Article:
GOD OF THE PIANO – Review by April Neale

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True horror does not need prosthetic makeup. It does not need portentous music nor shadows and darkness. It can happen in broad daylight and in sunny Israel, where one woman takes it upon herself to alter the fate of many people by her shocking clandestine actions.

Pianist and mother-to-be Anat (Naama Preis) finds herself suddenly in labor as she performs a classical concert. It is obvious in the car ride to the hospital that Anat is depressed. She cannot quite get her accomplished father Arieh’s (Ze’ev Shimshoni) attention, and the new baby boy she delivers is—over time— fastidiously groomed and pushed to become what she could never achieve: a star in her father’s eyes.

But the tragic twist is her baby boy is born with physical issues. And Anat, knowing that there are great expectations of the male heir she birthed, takes desperate maneuvers to guarantee her son will play the piano — at all costs.

The underscore to the horrific scenario that unfolds is that everyone in this film appears unhappy. Anat’s husband—who it is alluded to early on may have a girlfriend—is agitated and morose. There is Anat herself, unable to attain what her father wants, not just as a daughter but a concert level pianist who commands his respect and knows at her core will never attain. The child, Idan (Andy Levi), is also miserable, made into a Frankenstein child prodigy and denied any of the normalcy of childhood for fear that he will fail his qualifying evaluations to study with luminaries including his unforgiving grandfather who he inadvertently upstages at a family dinner.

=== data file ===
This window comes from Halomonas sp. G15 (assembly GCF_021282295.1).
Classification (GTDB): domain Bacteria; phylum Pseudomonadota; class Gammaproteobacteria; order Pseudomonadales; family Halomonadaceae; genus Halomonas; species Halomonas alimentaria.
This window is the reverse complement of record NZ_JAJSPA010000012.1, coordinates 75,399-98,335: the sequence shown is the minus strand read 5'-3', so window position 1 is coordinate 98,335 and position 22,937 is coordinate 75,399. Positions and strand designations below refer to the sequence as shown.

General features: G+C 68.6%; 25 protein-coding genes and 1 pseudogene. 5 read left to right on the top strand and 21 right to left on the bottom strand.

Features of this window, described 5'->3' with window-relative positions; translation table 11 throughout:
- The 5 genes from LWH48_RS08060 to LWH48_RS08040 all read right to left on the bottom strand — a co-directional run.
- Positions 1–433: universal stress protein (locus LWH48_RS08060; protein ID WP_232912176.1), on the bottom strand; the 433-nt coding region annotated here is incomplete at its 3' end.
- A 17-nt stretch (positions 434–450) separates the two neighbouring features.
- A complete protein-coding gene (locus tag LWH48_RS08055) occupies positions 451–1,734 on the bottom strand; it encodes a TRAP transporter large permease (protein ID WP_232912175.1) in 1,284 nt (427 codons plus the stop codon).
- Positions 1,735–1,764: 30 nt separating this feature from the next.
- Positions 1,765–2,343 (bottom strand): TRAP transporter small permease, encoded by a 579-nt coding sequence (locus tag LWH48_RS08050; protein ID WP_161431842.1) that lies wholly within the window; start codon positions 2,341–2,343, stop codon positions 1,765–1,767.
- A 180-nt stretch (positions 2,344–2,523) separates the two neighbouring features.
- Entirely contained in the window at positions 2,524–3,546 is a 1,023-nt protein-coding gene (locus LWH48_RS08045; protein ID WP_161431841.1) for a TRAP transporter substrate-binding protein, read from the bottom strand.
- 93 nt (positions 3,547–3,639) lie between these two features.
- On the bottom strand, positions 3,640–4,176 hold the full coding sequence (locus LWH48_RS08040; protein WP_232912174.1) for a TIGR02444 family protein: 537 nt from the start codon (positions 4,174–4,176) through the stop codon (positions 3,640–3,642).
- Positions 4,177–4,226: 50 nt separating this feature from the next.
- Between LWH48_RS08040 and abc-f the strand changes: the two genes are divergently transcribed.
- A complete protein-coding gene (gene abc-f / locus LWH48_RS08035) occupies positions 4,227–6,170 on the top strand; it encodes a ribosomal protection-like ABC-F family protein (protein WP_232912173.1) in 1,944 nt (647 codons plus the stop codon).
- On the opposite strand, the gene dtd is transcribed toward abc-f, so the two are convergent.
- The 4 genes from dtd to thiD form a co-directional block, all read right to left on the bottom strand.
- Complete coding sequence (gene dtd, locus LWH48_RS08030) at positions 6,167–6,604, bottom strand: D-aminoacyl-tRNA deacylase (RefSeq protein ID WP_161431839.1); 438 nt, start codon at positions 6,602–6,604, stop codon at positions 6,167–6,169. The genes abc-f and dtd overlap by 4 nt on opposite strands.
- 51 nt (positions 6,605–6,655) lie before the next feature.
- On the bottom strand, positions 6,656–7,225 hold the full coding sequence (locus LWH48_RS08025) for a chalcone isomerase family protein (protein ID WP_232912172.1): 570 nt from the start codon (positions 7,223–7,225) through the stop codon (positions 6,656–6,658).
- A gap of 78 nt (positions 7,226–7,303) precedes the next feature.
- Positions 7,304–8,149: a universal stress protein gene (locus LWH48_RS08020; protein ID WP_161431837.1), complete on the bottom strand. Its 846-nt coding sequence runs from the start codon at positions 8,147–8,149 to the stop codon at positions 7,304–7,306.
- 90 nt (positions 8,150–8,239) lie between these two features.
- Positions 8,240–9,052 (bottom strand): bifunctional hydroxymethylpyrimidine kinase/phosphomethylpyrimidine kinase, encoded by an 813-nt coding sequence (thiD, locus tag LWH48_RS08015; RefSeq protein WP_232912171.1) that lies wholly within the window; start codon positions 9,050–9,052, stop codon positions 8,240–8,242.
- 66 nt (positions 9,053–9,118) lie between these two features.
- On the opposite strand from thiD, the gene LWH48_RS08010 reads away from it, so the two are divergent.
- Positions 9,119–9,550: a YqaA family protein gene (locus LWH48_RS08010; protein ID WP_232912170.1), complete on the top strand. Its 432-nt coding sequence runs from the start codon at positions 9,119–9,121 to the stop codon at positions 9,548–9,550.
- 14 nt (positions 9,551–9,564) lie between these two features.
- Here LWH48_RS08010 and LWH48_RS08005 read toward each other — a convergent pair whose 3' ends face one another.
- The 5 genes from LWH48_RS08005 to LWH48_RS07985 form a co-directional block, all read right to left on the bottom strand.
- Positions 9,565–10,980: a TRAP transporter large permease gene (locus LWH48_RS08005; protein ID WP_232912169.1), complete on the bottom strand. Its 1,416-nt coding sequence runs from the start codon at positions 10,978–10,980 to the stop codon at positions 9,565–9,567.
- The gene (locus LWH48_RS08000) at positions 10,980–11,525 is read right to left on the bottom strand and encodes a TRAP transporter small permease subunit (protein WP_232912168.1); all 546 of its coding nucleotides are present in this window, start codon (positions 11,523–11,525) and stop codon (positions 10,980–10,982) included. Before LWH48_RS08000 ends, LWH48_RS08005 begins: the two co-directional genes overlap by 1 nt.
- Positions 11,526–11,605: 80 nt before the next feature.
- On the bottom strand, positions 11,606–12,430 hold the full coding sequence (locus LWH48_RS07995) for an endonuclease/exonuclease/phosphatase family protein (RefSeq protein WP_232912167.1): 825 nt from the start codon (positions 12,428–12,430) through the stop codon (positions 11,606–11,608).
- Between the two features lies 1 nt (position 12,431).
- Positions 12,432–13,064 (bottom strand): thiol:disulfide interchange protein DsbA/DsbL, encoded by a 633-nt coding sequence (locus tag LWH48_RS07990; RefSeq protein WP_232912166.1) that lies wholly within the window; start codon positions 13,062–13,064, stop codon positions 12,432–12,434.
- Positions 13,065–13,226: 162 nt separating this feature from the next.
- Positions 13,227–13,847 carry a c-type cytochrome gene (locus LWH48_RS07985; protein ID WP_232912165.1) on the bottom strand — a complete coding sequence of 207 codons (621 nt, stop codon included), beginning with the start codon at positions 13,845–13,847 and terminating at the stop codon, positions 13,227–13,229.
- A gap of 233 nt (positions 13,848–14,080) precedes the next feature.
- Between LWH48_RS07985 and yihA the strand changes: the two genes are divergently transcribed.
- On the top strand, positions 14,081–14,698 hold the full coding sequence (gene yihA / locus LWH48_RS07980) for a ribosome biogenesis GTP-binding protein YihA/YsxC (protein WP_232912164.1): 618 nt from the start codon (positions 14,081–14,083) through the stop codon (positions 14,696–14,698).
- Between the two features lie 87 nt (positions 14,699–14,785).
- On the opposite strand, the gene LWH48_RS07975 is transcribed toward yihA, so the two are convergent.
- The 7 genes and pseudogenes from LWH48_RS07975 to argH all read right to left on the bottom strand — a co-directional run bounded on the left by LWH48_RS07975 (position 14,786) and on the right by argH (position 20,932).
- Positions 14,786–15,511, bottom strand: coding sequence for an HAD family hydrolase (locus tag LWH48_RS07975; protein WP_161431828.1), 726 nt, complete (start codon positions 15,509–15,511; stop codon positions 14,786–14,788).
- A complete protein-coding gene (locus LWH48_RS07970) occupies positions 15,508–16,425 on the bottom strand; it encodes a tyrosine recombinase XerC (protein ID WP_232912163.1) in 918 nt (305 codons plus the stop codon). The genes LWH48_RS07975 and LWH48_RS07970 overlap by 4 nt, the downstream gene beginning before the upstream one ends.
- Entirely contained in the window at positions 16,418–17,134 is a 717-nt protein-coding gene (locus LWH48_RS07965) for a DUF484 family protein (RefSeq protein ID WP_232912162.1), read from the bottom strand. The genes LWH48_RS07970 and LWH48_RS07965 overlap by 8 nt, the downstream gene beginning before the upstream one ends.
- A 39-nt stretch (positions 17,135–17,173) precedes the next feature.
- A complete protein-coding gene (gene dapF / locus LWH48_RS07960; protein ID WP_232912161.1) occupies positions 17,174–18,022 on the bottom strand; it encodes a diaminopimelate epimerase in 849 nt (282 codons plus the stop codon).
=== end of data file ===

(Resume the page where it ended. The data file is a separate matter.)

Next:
It is hard to review this interesting film without any spoilers, but trust that I will let you discover Anat’s methodology on your own as the viewer. The music score is full of palpable tension and the concert pieces played by various characters are always perfect to the situation they’re in — seduction, anticipation, elation, denial and grief are some of the emotional themes.

The natural curiosity that Anat has for what could have been is tantalizingly teased and in a chain of events crescendo, we are left with questions as she turns on her family and seeks answers and truths that she shunted from herself years ago.

The torture in this chilling film shot in sunny and hot Israel is the “what ifs?” the “will she’s?” and the “what’s to come” of it all. I can tell you no more.

There is a progression of time and accomplishment in this tightly woven film that leaves you a bit on edge. Anat subsumes her own career to ensure son Idan is the focus in this dysfunctional, yet too highly functional musical family of overachievers, envious blood relatives and frankly, cold bastard of a grandfather.

He is the architect of all the nightmares that began for Anat years ago, coping with his actions and subsequent jealousy and passive aggressive rage that he now quietly turns towards Idan.

Itay Tal’s screenplay is taut and DP Meidan Arama’s lensing is hair raising in capturing the subtlest of gestures and words. His character Adat is not the villain in this compact study of a family in disarray. She is a victim of Arieh’s obsessive desires.

Bravo.

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April Neale

April Neale

April Neale is an entertainment writer and television critic. Neale has read her work both on NPR and 'Spoken Interludes', and has previously written for various industry trades and entertainment websites. Neale has written for Monsters and Critics since 2003, and is an editor and main contributor to the TV, Film and Culture (formerly Lifestyle) sections.